The key to this section is to determine the amount of overall packaging to determine the overall classification of the commodity. A non-combustible item in a single layer cardboard carton is still considered a Class I. The carton will absorb some of the cooling effect of the sprinkler system or extinguish very quickly after ignition. However, a moderately combustible item placed in a significant amount of foam packaging will elevate it to a Group A plastic, or high-hazard status.
Therefore, the packaging plays a significant role in the overall classification of the commodity. The packaging can either increase or reduce the overall classification of the commodity.
Last, but not least in this post, the container the products is stored on or in plays a significant role in the overall classification of commodities. Containers can take many forms such as pallets (wooden or plastic), bins, totes, crates, wooden vault, super sack, fiber drum, gaylord, etc…
A non-combustible, Class I commodity stored on a pallet is still considered a low-hazard Class I commodity. However, place the same non-combustible, Class I commodity inside of a crate, then it is considered a Class II commodity. Additionally, place a non-combustible item in significant foam packaging with plastic lining and thin carton layer, and it could be considered a Class III or Class IV.
While on the surface it may seem that commodity classification is pretty straightforward, it is not. In addition to the actual container, the unit loads are often wrapped in shrink wrap. Depending on the thickness and on how many sides are covered, it may be considered an encapsulated commodity, which adds another layer of complexity. Also, some unit loads are placed in bins or totes. Depending on whether or not they are covered determines whether or not they can be protected by an ESFR sprinkler system.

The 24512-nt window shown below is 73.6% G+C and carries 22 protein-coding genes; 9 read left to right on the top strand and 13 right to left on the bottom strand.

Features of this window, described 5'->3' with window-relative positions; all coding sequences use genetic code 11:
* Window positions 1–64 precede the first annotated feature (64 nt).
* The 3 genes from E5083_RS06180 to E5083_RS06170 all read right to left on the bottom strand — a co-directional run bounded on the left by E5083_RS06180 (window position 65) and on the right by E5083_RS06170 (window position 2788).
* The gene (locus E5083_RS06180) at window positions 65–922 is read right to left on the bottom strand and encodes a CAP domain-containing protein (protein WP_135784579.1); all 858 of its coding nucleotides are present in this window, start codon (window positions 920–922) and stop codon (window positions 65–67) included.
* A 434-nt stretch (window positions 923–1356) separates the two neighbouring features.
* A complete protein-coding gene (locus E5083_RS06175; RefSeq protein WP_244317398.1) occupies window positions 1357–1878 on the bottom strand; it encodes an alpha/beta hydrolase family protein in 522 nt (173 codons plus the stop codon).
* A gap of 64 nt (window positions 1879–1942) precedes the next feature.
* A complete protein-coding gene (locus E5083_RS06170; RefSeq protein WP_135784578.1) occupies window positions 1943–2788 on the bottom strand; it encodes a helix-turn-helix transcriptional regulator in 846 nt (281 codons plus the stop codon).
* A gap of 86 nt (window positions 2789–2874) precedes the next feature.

The key takeaway I want you to walk away with and consider is whether or not you know what hazards your products pose to your warehouse and if you understand the risk. Commodity classification can get difficult, so it may be necessary to consult a professional service provider, such as Active Industrial Fire Protection, to come out and assess your storage commodities and evaluate your exposure risk. Remember, your commodity consists of your product, your packaging, and what you put it on or in.
It is ok to reach out for assistance with commodity classification. Most commodities require engineering analysis to determine the true commodity class, or at minimum comparison to various codes and standards to determine the best fit. Sometimes, a commodity classification can even lower your classification and reduce your requirements. Therefore, if this is you, reach out today.
Passionate about all things fire code, and passionate about tenants, I advocate for successful transactions so that all of the stakeholders - AHJ, tenant, tenant rep, property manager, owner, and insurance provider - end up on the winning side with a compliant storage solution.